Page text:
The whole and its parts

The whole & its parts

Differences in perspective

When discussing a coaching session with a coachee, chances are high that the coach and coachee will have a different perception of what happened.

And that’s pretty much what one should expect. As I see it, coach and coachee have different roles and objectives.

The coach will do a lot of work that is there to serve the coachee. One could say that the coach’s task is to create circumstances that enable the coachee to feel free. It is there to enable him, in the moment, to share his experience with as little filters as possible. And they serve to enable him to step out of his habitual zone into unknown territory.

The coachee on the other hand is seeking to be able to concentrate on himself. What he looks for is the ability to connect with himself without feeling distracted by expectations or assumptions as to what he should do. In doing so, his job is to move toward his objective and use the coach as support to explore the path towards his objective.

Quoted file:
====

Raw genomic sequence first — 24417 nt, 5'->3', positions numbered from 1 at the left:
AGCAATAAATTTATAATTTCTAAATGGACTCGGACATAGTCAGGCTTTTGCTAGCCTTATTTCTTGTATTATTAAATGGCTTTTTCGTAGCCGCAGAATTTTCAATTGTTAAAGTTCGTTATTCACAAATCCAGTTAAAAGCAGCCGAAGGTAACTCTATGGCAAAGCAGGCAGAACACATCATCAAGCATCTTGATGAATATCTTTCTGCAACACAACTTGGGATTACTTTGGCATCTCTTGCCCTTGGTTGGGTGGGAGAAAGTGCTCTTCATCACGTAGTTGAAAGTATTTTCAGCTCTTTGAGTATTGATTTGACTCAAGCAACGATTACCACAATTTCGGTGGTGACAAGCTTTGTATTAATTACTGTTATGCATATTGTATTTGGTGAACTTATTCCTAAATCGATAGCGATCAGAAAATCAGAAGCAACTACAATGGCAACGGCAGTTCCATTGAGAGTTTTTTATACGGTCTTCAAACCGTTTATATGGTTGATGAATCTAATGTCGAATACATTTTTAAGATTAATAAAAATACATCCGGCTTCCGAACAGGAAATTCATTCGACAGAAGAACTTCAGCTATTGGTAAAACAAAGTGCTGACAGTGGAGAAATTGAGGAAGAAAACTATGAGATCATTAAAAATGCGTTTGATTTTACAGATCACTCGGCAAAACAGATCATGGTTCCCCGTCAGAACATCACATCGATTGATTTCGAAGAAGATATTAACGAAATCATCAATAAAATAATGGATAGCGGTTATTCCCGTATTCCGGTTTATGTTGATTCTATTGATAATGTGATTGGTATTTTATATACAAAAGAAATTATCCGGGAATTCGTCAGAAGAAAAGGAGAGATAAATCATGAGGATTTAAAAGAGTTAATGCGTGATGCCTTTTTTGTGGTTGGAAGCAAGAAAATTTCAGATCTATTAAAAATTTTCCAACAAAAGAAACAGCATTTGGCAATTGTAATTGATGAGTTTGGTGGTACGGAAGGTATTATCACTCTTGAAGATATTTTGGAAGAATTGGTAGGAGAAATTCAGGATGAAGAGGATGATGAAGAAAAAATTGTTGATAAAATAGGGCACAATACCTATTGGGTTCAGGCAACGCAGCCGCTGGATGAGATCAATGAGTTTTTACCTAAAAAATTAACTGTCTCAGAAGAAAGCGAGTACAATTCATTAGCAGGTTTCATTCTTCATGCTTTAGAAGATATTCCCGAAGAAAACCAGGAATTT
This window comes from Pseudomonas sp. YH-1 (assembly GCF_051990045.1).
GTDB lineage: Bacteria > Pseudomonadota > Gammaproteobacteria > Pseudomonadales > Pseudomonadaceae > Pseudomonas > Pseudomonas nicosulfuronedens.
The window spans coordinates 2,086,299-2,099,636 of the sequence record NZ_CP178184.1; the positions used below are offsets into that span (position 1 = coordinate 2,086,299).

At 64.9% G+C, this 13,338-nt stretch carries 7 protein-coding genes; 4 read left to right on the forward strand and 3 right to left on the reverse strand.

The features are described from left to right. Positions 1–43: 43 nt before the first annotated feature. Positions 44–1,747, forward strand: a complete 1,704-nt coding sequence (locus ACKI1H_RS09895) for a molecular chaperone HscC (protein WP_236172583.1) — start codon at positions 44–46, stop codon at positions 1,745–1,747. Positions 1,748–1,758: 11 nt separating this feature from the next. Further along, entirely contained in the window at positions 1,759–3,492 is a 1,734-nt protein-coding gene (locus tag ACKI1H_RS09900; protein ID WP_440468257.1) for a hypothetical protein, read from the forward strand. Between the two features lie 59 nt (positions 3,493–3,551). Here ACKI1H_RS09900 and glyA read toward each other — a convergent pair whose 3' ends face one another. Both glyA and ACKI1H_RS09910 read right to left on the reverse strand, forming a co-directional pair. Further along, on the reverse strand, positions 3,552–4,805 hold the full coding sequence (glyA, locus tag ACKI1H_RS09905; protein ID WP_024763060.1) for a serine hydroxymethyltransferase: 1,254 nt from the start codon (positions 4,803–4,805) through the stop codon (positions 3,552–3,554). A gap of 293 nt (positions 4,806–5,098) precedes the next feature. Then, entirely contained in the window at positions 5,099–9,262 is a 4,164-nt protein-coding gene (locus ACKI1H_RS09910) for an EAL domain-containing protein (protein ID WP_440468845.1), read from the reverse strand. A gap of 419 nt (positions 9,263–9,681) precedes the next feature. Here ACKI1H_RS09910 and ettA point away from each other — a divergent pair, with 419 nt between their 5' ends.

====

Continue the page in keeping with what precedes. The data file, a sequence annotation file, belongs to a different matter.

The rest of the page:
Together they find ways to move in and out of discomfort. The coach may suggest experiments or questions that can lead to discomfort. Whereas the coachee chooses if that path relates to his objective and is one that he feels at ease to move into.

In such a constellation, if the coachee concludes that all the insights are his, it probably is the biggest compliment he can give to the coach. For the coach, this might be disappointing as his contribution might feel dismissed. That is if he can’t figure out how the coachee responded to his interventions.

Naturally, the coach is there to serve the coachee. But to be at his best, he needs to learn from the coachee how his work contributed to the coachee’s insights.




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